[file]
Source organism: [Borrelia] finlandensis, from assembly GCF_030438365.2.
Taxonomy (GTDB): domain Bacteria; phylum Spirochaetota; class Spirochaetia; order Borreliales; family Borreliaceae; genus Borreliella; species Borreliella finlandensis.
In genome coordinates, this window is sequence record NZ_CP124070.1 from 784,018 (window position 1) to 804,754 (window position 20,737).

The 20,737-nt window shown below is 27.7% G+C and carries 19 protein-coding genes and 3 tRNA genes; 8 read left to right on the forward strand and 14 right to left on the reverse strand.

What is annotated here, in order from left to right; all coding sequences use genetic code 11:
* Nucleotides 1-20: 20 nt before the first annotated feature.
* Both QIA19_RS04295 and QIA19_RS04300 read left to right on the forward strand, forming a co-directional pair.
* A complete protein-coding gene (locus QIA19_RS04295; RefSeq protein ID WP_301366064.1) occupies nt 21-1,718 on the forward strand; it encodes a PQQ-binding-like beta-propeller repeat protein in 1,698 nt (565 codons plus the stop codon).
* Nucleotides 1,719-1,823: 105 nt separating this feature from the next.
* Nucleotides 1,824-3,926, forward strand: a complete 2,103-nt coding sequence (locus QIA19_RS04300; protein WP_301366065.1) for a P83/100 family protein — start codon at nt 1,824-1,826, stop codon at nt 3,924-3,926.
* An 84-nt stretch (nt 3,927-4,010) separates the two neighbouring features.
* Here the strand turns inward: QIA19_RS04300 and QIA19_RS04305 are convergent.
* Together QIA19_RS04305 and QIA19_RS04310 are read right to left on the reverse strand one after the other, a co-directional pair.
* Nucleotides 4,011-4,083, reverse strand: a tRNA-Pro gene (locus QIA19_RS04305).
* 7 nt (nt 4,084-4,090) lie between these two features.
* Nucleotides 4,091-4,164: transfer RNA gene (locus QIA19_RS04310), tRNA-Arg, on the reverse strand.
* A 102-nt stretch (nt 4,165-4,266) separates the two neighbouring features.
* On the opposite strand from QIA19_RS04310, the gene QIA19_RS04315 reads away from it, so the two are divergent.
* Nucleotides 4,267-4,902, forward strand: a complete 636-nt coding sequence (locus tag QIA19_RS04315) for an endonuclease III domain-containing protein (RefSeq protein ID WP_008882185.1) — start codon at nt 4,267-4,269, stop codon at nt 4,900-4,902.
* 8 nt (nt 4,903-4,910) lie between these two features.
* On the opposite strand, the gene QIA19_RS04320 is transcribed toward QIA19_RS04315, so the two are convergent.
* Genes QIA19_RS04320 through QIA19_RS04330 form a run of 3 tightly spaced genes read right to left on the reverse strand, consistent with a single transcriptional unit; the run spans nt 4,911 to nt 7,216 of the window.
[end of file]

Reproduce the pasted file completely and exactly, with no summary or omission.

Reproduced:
Source organism: [Borrelia] finlandensis, from assembly GCF_030438365.2.
Taxonomy (GTDB): domain Bacteria; phylum Spirochaetota; class Spirochaetia; order Borreliales; family Borreliaceae; genus Borreliella; species Borreliella finlandensis.
In genome coordinates, this window is sequence record NZ_CP124070.1 from 784,018 (window position 1) to 804,754 (window position 20,737).

The 20,737-nt window shown below is 27.7% G+C and carries 19 protein-coding genes and 3 tRNA genes; 8 read left to right on the forward strand and 14 right to left on the reverse strand.

What is annotated here, in order from left to right; all coding sequences use genetic code 11:
* Nucleotides 1-20: 20 nt before the first annotated feature.
* Both QIA19_RS04295 and QIA19_RS04300 read left to right on the forward strand, forming a co-directional pair.
* A complete protein-coding gene (locus QIA19_RS04295; RefSeq protein ID WP_301366064.1) occupies nt 21-1,718 on the forward strand; it encodes a PQQ-binding-like beta-propeller repeat protein in 1,698 nt (565 codons plus the stop codon).
* Nucleotides 1,719-1,823: 105 nt separating this feature from the next.
* Nucleotides 1,824-3,926, forward strand: a complete 2,103-nt coding sequence (locus QIA19_RS04300; protein WP_301366065.1) for a P83/100 family protein — start codon at nt 1,824-1,826, stop codon at nt 3,924-3,926.
* An 84-nt stretch (nt 3,927-4,010) separates the two neighbouring features.
* Here the strand turns inward: QIA19_RS04300 and QIA19_RS04305 are convergent.
* Together QIA19_RS04305 and QIA19_RS04310 are read right to left on the reverse strand one after the other, a co-directional pair.
* Nucleotides 4,011-4,083, reverse strand: a tRNA-Pro gene (locus QIA19_RS04305).
* 7 nt (nt 4,084-4,090) lie between these two features.
* Nucleotides 4,091-4,164: transfer RNA gene (locus QIA19_RS04310), tRNA-Arg, on the reverse strand.
* A 102-nt stretch (nt 4,165-4,266) separates the two neighbouring features.
* On the opposite strand from QIA19_RS04310, the gene QIA19_RS04315 reads away from it, so the two are divergent.
* Nucleotides 4,267-4,902, forward strand: a complete 636-nt coding sequence (locus tag QIA19_RS04315) for an endonuclease III domain-containing protein (RefSeq protein ID WP_008882185.1) — start codon at nt 4,267-4,269, stop codon at nt 4,900-4,902.
* 8 nt (nt 4,903-4,910) lie between these two features.
* On the opposite strand, the gene QIA19_RS04320 is transcribed toward QIA19_RS04315, so the two are convergent.
* Genes QIA19_RS04320 through QIA19_RS04330 form a run of 3 tightly spaced genes read right to left on the reverse strand, consistent with a single transcriptional unit; the run spans nt 4,911 to nt 7,216 of the window.